Typical Wear Resistant Additives

ShuttleworthOnce a resin is selected, RTP Company’s engineers balance a level and combination of additives that deliver the appropriate wear properties. Additives that enhance a plastic’s wear resistance include:

  • All-polymeric wear Additive (APWA)
    An olefin-based additive that is halogen-free and all-polymeric in nature allowing host resin properties to be retained while improving wear resistance compared to particulate-based additives. It’s easy molding and ideal for external parts that require an excellent surface or color appearance.
  • Perfluoropolyether (PFPE) synthetic oil
    Marketed by DuPont as Fluoroguard®. Is an innovative, internal lubricant that imparts excellent wear and low friction properties while maintaining compound physical properties. Minimizes or eliminates “plate-out” associated with PTFE, functions like a mold release, and increases extrusion throughput.
  • PTFE (Polytetrafluoroethylene)
    Lowest coefficient of friction of any internal lubricant. Forms a lubricious film on part surface. Modifies mating surface after initial break-in period. Facilitates higher dynamic load bearing capability.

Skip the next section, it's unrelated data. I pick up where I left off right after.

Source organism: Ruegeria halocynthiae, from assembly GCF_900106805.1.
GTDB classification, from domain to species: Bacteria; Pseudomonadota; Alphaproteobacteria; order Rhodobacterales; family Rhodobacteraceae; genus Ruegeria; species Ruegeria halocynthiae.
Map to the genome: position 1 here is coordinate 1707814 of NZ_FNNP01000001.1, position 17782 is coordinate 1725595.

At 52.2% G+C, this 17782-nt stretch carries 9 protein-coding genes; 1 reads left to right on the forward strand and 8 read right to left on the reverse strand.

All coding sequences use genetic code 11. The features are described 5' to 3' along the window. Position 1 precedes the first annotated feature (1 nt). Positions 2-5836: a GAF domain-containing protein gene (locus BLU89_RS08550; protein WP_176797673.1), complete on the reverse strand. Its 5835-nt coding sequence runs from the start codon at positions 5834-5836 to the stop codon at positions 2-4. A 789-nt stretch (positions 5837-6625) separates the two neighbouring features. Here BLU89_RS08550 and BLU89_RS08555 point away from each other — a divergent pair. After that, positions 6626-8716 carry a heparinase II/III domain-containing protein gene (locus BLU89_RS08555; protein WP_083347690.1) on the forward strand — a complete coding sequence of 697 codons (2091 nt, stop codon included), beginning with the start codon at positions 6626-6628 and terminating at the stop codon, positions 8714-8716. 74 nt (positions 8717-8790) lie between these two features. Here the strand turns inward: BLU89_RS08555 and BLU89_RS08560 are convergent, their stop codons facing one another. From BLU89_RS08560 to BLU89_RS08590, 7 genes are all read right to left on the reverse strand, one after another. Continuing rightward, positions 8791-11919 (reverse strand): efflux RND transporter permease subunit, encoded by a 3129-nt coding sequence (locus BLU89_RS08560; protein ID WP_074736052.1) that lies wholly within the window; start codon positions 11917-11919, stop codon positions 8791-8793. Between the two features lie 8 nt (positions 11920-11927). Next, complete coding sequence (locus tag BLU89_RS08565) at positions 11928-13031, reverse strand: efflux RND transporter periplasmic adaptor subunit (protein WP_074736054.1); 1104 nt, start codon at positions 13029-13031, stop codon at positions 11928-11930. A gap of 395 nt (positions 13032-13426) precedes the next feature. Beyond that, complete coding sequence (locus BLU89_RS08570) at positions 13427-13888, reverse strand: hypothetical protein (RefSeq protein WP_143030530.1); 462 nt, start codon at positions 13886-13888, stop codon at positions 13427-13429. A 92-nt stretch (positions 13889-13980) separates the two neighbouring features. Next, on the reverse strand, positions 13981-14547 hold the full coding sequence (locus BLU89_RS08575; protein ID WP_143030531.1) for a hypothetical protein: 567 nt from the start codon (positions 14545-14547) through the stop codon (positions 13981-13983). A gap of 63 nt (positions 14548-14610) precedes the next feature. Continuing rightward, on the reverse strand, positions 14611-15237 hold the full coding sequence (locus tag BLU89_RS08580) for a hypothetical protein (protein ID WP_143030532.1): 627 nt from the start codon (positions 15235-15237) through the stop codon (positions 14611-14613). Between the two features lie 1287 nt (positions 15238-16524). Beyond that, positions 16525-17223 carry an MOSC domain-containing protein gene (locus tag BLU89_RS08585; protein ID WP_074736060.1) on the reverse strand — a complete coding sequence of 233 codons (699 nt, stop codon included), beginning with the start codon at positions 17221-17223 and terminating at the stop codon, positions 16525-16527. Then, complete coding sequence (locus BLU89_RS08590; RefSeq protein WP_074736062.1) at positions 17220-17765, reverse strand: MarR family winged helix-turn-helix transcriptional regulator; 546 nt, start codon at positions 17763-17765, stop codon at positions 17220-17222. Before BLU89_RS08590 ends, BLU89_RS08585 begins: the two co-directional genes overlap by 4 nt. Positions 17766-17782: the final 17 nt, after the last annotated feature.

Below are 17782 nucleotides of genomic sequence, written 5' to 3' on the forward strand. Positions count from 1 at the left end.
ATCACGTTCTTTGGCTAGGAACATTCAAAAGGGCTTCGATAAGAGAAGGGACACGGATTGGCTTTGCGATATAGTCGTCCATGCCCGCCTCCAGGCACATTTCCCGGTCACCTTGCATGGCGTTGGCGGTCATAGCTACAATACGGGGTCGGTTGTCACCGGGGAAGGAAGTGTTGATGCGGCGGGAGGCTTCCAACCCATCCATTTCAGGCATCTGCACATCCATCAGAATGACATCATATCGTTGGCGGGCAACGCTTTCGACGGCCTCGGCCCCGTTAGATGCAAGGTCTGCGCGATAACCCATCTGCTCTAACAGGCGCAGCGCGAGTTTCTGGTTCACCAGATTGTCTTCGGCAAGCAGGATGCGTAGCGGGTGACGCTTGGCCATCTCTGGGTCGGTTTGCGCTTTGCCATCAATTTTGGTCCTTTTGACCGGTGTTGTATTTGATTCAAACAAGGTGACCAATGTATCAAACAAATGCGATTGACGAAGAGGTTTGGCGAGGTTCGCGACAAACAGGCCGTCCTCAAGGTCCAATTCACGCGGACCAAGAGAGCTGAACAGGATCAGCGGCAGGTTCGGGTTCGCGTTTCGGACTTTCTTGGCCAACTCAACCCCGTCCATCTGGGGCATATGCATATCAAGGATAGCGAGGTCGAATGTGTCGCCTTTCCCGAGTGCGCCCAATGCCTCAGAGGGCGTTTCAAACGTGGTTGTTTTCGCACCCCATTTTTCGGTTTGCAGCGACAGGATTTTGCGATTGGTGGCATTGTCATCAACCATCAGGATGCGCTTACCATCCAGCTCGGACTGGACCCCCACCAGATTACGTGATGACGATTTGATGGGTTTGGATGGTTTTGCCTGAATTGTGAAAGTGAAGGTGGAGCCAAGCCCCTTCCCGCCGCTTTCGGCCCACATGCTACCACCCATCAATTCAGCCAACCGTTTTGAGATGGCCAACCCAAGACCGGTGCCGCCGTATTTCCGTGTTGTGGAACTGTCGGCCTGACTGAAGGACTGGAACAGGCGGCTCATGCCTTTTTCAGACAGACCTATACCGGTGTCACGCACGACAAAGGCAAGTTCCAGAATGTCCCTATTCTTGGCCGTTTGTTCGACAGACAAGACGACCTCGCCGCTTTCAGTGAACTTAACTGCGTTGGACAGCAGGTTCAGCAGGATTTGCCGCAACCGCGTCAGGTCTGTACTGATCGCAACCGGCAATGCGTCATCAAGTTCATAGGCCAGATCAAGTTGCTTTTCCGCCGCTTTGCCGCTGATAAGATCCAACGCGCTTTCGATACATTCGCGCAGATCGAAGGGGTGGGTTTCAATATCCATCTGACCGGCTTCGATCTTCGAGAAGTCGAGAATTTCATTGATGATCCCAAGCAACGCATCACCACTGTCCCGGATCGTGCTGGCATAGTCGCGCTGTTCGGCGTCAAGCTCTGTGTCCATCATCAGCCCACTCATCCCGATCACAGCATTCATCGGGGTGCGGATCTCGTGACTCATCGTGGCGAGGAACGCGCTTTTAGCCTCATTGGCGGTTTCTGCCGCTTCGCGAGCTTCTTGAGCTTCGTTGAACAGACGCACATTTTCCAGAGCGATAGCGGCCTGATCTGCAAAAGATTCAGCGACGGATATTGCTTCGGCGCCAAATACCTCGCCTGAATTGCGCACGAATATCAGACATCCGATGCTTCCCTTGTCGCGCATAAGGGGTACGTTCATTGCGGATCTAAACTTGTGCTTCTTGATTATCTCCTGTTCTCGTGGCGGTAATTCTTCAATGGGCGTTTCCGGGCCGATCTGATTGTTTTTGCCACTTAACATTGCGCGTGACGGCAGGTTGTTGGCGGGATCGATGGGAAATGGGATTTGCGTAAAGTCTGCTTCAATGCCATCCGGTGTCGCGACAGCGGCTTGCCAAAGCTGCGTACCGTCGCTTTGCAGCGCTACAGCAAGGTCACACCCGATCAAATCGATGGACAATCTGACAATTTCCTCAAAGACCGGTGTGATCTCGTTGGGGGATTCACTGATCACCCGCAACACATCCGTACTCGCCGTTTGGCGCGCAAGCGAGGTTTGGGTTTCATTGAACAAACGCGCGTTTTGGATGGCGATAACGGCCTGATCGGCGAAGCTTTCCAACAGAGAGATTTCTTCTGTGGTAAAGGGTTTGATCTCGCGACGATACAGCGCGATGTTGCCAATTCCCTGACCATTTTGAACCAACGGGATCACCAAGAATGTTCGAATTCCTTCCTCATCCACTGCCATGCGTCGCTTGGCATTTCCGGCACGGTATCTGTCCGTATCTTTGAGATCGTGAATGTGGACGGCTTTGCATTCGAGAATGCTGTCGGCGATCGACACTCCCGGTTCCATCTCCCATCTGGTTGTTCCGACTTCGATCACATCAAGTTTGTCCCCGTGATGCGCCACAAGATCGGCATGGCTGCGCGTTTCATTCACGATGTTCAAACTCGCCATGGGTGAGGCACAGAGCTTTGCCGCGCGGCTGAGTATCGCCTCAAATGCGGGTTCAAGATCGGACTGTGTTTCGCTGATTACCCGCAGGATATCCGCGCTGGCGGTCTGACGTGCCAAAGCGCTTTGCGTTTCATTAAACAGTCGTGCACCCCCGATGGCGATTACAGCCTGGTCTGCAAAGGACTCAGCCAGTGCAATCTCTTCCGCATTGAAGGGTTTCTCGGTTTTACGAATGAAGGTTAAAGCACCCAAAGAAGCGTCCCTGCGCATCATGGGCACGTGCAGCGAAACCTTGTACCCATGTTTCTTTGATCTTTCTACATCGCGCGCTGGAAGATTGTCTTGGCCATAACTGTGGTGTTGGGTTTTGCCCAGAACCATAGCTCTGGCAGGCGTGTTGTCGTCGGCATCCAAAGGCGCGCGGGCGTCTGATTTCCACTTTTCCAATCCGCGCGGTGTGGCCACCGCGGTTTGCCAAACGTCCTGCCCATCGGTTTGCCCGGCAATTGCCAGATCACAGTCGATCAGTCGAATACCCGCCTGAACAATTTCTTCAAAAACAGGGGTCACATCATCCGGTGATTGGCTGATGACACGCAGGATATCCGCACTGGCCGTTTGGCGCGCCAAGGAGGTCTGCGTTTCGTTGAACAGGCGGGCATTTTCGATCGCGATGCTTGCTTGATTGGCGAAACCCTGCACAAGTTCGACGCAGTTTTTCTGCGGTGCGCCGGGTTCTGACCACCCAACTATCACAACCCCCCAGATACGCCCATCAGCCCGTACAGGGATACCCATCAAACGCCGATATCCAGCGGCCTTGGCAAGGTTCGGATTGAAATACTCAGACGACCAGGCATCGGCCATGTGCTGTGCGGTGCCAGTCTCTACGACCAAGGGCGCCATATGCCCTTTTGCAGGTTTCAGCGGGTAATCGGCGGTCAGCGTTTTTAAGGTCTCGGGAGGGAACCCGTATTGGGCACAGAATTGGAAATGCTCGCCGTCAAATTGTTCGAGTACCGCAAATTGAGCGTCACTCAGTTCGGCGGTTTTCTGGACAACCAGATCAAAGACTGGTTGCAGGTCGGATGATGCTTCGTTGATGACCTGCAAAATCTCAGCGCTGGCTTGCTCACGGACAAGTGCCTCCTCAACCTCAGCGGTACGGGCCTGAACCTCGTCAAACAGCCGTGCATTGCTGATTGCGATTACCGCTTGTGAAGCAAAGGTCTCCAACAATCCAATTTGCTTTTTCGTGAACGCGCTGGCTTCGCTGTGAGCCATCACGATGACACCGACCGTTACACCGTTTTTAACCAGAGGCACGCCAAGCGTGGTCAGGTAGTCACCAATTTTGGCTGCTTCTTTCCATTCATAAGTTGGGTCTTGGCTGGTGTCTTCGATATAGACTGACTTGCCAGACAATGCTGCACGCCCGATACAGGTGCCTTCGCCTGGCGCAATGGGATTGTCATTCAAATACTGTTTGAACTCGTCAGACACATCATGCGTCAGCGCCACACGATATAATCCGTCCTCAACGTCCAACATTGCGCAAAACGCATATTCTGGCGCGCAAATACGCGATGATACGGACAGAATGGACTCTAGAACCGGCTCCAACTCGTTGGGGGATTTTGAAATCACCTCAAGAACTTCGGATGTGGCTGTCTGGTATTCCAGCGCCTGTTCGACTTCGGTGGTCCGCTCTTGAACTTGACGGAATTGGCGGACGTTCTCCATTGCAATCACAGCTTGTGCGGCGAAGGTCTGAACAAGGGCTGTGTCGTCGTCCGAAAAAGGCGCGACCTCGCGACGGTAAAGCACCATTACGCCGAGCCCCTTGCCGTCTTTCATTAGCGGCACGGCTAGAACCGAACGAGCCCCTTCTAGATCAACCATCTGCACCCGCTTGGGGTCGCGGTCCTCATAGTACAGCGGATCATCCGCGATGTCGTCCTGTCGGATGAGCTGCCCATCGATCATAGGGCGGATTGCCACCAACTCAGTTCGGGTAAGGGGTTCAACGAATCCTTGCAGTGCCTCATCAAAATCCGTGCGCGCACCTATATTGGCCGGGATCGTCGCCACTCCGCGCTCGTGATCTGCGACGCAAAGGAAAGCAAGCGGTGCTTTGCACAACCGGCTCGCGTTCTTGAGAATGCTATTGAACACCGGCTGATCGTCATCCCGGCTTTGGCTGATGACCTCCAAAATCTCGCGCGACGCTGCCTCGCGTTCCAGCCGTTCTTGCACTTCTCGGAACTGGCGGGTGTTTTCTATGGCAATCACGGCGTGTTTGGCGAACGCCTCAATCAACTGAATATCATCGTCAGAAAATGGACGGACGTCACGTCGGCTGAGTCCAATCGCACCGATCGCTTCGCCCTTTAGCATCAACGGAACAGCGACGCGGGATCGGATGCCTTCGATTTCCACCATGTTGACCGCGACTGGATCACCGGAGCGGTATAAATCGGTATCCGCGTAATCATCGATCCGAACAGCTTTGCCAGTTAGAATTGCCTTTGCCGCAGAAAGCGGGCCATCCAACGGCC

• Silicone
    Acts as a boundary lubricant because it migrates to the surface over time. As a partial alloying material with the base resin, some of it remains in the compound over its service lifetime, reducing start-up wear.
  • Molybdenum disulfide (“Moly”)
    Creates a harder and more wear resistant surface in nylons. Ideal for applications where nylon wears against metal, as it fills metal’s microscopic pores and creates a smoother metal surface.
  • Graphite
    Its molecules slide easily over one another with little friction, especially in aqueous environments. Ideal for underwater applications.
  • Aramid Fiber
    Softer and less abrasive than carbon or glass fiber, this additive is most commonly used for reduction in the wear of the mating suface, especially softer materials.
  • Carbon Fiber
    Improves mechanical and thermal performance which translates into higher PV limits. Strengthened compounds may have lower friction coefficients than the base resin. Unlike glass, carbon is softer and less abrasive. Some carbon fiber compounds can dissipate static electricity.
  • Glass Fiber
    Improves mechanical and thermal performance. Increases coefficient of friction and mating surface wear (which can be decreased through the addition of lubricants).

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